The 2013 Career Fair was held at Clintonville Middle School on Wednesday, April 17.
The annual event is sponsored by the Wolf River School to Work Youth Apprenticeship Program, Clintonville Area Chamber of Commerce, and Shawano Country Chamber of Commerce.
Business and organization representatives from 16 different career clusters presented their industries to eighth grade students from Marion Junior High, St. Martin Lutheran (Clintonville), Clintonville Middle School, St. Rose Catholic School (Clintonville), Shawano Middle School, St. James Lutheran (Shawano), Sacred Heart (Shawano), Manawa Middle School, Iola/Scandinavia Middle School, Menominee Indian Middle School, Gresham Middle School, Shiocton Middle School, Bonduel Middle School, St. Paul Lutheran (Bonduel), Menominee Tribal School, and New London Middle School.
While at the Career Fair, students asked questions of the presenters and learned more about their industries. Some of the industries and career clusters represented included agriculture, food and natural resources; architecture and construction; arts, technology and communication; business management and administration; education and training; finance; government and public administration; health science; hospitality and tourism; human services; information technology; law, public safety, corrections and security; manufacturing; marketing; science, technology, engineering and mathematics; and transportation, distribution and logistics.
“The Career Fair was definitely a success this year,” said Laura Warning, director of the Wolf River School to Work Youth Apprenticeship Program. “Close to 930 students attended the event from 16 different schools along with 54 (107 people) exhibitors, which is our highest numbers of attendance to date!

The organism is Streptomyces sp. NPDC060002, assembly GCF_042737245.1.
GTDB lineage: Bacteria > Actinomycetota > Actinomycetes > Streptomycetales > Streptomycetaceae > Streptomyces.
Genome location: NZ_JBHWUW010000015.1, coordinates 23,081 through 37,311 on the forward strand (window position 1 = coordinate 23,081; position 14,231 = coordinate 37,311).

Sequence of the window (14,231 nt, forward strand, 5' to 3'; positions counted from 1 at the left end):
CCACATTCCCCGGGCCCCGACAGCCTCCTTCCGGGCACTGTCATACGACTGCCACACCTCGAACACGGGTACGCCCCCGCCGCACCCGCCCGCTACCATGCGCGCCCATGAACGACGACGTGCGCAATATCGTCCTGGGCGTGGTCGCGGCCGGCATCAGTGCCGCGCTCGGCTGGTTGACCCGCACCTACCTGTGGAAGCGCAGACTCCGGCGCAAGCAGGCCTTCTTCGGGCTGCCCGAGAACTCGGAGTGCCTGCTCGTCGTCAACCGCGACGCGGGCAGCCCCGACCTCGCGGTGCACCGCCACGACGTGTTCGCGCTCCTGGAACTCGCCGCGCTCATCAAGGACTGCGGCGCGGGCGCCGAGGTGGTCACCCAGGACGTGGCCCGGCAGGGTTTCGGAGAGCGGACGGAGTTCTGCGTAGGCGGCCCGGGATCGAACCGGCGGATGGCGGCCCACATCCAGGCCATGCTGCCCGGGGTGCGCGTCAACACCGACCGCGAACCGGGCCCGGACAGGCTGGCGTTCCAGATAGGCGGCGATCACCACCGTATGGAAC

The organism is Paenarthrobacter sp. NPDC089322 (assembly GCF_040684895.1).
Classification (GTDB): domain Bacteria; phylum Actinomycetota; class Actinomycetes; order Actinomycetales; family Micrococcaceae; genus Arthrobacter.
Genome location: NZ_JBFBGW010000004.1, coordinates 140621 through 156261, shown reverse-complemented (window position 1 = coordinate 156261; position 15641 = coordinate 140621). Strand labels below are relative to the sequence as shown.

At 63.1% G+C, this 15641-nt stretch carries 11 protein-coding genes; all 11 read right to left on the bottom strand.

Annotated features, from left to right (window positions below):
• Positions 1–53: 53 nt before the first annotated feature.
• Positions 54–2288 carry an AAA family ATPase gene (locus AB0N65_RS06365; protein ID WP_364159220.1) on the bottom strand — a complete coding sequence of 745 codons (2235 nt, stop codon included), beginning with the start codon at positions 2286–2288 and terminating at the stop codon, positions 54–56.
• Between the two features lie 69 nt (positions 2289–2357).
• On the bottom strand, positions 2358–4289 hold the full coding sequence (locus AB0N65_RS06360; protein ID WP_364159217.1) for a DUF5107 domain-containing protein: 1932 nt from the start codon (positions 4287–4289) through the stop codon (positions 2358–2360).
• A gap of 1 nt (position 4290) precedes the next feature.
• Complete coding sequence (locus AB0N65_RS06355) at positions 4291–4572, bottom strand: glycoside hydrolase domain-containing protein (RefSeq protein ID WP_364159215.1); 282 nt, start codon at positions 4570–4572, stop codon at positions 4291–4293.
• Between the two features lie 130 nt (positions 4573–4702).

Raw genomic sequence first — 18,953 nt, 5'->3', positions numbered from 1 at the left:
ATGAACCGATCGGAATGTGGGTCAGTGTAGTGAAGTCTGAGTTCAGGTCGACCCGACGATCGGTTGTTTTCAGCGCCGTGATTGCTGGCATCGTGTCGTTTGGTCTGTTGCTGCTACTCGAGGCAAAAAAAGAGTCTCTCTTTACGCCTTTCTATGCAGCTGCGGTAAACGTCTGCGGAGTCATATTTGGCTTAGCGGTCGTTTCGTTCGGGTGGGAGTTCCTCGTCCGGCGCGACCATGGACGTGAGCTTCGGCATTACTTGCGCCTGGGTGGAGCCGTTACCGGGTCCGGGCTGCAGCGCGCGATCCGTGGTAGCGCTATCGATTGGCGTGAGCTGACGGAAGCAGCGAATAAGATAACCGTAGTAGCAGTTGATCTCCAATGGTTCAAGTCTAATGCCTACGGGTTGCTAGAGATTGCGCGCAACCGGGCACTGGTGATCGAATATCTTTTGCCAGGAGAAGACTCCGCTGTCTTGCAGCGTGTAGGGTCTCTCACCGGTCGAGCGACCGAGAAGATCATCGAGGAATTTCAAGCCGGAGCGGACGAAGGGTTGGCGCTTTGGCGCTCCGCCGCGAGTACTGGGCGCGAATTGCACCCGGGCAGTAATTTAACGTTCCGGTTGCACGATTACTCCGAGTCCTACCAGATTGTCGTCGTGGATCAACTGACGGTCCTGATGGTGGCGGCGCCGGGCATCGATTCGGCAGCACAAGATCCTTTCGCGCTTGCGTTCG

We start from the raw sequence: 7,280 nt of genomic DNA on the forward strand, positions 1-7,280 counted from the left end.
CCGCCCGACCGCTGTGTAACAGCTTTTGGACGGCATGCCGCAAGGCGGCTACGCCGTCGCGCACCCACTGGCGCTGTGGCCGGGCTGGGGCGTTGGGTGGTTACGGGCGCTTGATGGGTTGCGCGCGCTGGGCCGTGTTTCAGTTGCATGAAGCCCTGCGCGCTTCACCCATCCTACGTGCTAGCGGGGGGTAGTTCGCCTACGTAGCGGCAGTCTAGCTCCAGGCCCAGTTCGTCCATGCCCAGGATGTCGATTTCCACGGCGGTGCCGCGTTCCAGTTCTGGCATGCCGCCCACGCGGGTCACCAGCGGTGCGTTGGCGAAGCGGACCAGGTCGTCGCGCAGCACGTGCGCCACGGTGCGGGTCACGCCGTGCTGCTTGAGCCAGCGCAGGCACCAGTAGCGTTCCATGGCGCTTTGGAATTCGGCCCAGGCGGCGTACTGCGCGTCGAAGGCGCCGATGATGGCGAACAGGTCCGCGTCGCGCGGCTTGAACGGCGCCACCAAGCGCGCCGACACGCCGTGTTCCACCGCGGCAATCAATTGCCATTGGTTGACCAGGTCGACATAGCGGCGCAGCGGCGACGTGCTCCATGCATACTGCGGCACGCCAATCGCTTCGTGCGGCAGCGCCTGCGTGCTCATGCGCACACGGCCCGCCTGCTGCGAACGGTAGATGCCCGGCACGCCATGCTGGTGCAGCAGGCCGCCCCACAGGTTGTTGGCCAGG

“The overall feedback from the exhibitors was great and they all were very impressed with how well prepared the students were this year,” said Warning. “A few students I spoke with were so excited to have the opportunity to talk to ‘real-life professionals’ in a career they may be interested in pursuing after high school and in college, and loved the displays and exhibits that each booth had to offer.
“The educators were very impressed with how many businesses and organizations continue to take part in this event year after year and were excited to see some new ones on board as well,” added Warning. “This event continues to grow and get better year after year and that is because of the businesses and organizations that take time out of their busy work schedules to attend this event. The exhibitors see the benefit the students get out of this event and really go the extra mile to make this an exciting and worthwhile experience for them! The majority of the schools attending our wrapping up their eighth Grade Career Exploratory classes for the year, so for the students this is a great final ‘lesson’ for them in relating what they’ve been learning in class to the ‘real world’ by having an opportunity to see firsthand what’s out there for potential careers and also prepares them for what type of classes they want to take while in high school.”